Business owners are seeing increased crime in local parks. Can anything be done?
By Liz Engel
It always seems to start in the springtime.
After a long winter, when the days are gray and the winds are biting cold, activity at downtown’s Piatt Park seems renewed. People come. Trees bud and flowers bloom. Except, increasingly, these days, the activity itself has a particularly unsavory element, surrounding business leaders say.
A European-like oasis, Piatt is one of the oldest parks in Cincinnati and is considered unique. Its two-block stretch includes fountains, benches and shade in a span that runs from Vine Street to Elm.
But the space has given way. Drinking, drug use, even overdoses are commonplace. And tenants along Garfield Place have a front row seat.
Piatt is also unique in that it’s essentially at their doorstep.
“Frankly, it’s a big problem. The park has really gone downhill,” says John Gabriel of Vulcan Property Management, located at 30 Garfield Place. “I hear a lot of people saying, ‘What happened?’ They don’t go out there for lunch anymore. You don’t hear the music in the park like we used to. And we call the cops constantly.”
Dan McMullen, property manager for 19 Garfield Place, which houses LPK, a brand design agency, among other tenants, says he sees it, too. It’s not a new issue, he adds, but one you can’t miss.
“I think it’s always been an ongoing issue that’s gotten worse, and it comes around in the springtime,” McMullen says. “People say they’ve seen needles. When you see someone actually revived from Narcan in the park, it’s kind of scary. And we just put a new tenant in recently. If it’s a big enough issue and people don’t feel safe, it can definitely impact your business.”
Gabriel thinks a decrease in funding may be to blame. And with more square footage in the downtown footprint—the addition of Smale Park, for one—resources are presumably spread thin.
Both Jackie Binford with Cincinnati Parks and Lt. Steve Saunders with Cincinnati Police say there used to be a specific unit within the police department dedicated to park patrol. But because of budget cuts, park rounds are now a district responsibility—for example, if a park is located in District 3, then it’s up to officers in District 3 to patrol it.
In all, there are 75 neighborhood, five regional and seven riverfront parks in the Cincinnati jurisdiction. In all, Parks manages more than 10 percent of city land.
“Unfortunately, that relationship is no longer there,” Binford says, “but I think it’s something that’s needed. They do provide us with a liaison, if you would, who comes to our monthly meetings, but we just don’t have that same connection. It’s something the previous director (Willie Carden) had asked for, and was unfortunately unable to do. We do have a new park director (Wade Walcutt) and maybe that’s something he can take up again. Because it was a great partnership that allowed us to keep an eye on things out there.”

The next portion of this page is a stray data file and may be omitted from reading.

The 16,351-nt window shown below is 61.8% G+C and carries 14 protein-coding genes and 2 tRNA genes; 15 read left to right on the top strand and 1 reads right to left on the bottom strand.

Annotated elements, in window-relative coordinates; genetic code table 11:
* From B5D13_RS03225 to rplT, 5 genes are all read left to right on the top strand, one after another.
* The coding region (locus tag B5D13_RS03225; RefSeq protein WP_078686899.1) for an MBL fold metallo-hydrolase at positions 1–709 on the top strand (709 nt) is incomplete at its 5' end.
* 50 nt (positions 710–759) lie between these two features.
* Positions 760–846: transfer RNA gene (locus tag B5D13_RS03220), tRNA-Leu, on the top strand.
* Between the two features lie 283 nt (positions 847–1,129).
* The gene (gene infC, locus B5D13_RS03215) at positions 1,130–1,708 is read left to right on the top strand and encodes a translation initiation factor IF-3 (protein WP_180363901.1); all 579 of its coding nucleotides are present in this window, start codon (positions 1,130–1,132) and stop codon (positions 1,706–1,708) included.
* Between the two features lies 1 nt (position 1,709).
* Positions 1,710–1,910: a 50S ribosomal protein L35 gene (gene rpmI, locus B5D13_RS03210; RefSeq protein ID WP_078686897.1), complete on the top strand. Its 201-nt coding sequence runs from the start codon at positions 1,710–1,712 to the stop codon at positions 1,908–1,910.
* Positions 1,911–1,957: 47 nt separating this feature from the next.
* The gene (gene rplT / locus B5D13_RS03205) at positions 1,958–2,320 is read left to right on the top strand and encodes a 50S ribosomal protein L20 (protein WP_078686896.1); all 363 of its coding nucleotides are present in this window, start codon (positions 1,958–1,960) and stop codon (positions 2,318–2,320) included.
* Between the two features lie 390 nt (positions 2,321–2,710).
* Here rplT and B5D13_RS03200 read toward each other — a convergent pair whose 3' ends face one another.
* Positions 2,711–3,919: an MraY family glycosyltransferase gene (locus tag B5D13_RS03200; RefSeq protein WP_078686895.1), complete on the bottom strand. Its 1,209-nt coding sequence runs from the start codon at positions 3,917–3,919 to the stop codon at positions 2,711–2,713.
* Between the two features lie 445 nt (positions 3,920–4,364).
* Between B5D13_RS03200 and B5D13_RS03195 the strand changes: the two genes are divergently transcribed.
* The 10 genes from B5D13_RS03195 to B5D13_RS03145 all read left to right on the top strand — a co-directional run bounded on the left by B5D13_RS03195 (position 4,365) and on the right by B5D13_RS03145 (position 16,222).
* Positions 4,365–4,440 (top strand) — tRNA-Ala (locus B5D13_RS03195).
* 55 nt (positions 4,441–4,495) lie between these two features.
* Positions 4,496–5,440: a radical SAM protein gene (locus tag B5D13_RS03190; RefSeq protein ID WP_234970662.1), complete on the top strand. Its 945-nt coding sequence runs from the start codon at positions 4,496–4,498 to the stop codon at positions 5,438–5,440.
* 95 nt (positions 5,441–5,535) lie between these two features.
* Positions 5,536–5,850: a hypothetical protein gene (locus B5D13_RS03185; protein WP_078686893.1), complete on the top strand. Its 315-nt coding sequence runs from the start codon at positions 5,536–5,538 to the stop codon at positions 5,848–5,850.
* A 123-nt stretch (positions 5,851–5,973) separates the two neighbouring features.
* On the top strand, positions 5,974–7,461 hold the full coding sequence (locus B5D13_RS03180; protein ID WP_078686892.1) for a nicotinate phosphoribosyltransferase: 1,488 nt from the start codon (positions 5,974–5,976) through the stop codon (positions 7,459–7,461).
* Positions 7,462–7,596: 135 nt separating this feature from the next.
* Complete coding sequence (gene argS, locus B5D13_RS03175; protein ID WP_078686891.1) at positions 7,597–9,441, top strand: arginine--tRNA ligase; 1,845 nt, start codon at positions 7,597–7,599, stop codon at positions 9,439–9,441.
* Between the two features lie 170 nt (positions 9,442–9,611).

Cincinnati parks are well renowned—considered in some surveys as among the best systems in the nation. But they are not isolated from criminal activity. In 2014, a man was shot and killed near Piatt Park. More recently, in early July, Cincinnati Police arrested a 25-year-old male for robbing five hikers at Ault Park over a 10-day stretch.
Saunders said he’s unaware of any changes to how parks are patrolled—although neither he nor Binford seemed aware of any specific complaints regarding Piatt.
“It is one of the parks that sees a lot of homeless,” Binford adds. “Similar to Washington Park, where we know we have to go in and put some extra clean on, because it is heavily used.”
There are numerous surveillance cameras in place—at Piatt and other areas as well. They are not monitored 24/7.
“If we were to make any changes to our coverage of the park areas,” Saunders says, “it would be based on the evaluation of data and other anecdotal information that would demonstrate a need for that response. Park areas are unique spaces and present some unique challenges as well. Overall, our focus is to provide visibility and preventative patrols that provide a safe environment for people to enjoy these spaces for the purposes they are designed for.”
As far as officials dedicated to such patrol, parks fall under the police department’s special operations program, which has seen slight cuts over the years. From 2014 to 2017, funding decreased 5 percent.
But for fiscal year 2018, special operations, which also includes units for public safety and traffic enforcement, is projected to receive $11.1 million—a 35 percent increase from nearly $8.2 million in 2017. It appears the increase, in part, comes as some sworn officers are transferred from other functions. Saunders deferred budget questions to his fiscal department. They did not respond to requests by press time.
Gabriel hopes any changes in the police budget will help reverse the trend.
“They weren’t here all the time before,” Gabriel says of the formerly dedicated unit, “but they did help.” Now, “the response times are worse than they used to be. I think [the cops] are overworked, with the number of drug-related crimes downtown, but I would like to see some solidly dedicated policing done to restore this park to the condition it was before.”
If things continue to progress in the wrong direction, McMullen isn’t sure the impact it will have. Or even what the solution may be. More money can help, sure, but Piatt Park is far from an isolated case.
“I think it’s just how society is today,” McMullen says. “I can’t blame the police right now. Their hands are full, and we’re not the only city with [a drug] issue. You just have to scratch your head and think, ‘How do we figure this all out?’ I don’t know what to do.”
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